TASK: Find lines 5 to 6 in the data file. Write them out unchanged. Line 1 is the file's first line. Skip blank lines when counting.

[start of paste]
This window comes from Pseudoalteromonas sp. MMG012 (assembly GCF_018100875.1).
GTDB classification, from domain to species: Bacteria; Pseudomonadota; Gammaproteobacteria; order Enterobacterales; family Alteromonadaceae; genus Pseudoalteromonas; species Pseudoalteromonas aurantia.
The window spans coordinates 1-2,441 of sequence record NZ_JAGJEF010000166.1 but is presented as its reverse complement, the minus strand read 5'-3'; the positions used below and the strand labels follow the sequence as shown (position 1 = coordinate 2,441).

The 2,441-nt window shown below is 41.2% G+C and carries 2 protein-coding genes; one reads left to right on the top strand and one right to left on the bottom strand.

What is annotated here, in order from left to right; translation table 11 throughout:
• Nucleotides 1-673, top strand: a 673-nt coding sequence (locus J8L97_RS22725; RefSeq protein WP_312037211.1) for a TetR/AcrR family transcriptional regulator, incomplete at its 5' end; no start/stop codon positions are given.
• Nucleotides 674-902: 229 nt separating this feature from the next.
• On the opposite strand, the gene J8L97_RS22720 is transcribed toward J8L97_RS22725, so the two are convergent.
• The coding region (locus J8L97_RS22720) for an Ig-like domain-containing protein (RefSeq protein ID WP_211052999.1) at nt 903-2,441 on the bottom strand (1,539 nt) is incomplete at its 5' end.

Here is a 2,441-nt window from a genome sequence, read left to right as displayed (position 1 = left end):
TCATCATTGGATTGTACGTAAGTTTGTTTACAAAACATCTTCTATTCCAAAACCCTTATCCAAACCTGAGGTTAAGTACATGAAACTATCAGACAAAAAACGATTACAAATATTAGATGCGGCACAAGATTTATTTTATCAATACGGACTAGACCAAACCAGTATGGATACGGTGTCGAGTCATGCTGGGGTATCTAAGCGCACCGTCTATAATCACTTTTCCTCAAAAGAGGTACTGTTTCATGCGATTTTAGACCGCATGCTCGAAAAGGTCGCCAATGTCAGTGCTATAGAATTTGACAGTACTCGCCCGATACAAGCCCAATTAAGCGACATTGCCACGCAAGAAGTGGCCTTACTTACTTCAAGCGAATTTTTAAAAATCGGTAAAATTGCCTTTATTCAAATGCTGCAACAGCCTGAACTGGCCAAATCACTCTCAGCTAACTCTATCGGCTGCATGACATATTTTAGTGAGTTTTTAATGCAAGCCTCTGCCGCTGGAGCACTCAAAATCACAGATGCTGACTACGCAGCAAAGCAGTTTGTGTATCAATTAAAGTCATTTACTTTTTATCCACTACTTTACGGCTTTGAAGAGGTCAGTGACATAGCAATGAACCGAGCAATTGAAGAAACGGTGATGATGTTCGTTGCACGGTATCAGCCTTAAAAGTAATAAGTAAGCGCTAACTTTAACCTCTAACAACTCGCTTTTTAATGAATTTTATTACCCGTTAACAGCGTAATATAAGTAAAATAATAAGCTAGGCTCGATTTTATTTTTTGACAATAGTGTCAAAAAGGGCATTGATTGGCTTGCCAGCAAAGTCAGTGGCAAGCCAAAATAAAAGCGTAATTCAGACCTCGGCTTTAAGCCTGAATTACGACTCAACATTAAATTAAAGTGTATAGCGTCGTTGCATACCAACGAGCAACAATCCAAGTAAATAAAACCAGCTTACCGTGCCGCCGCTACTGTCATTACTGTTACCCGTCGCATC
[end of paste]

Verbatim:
What is annotated here, in order from left to right; translation table 11 throughout:
• Nucleotides 1-673, top strand: a 673-nt coding sequence (locus J8L97_RS22725; RefSeq protein WP_312037211.1) for a TetR/AcrR family transcriptional regulator, incomplete at its 5' end; no start/stop codon positions are given.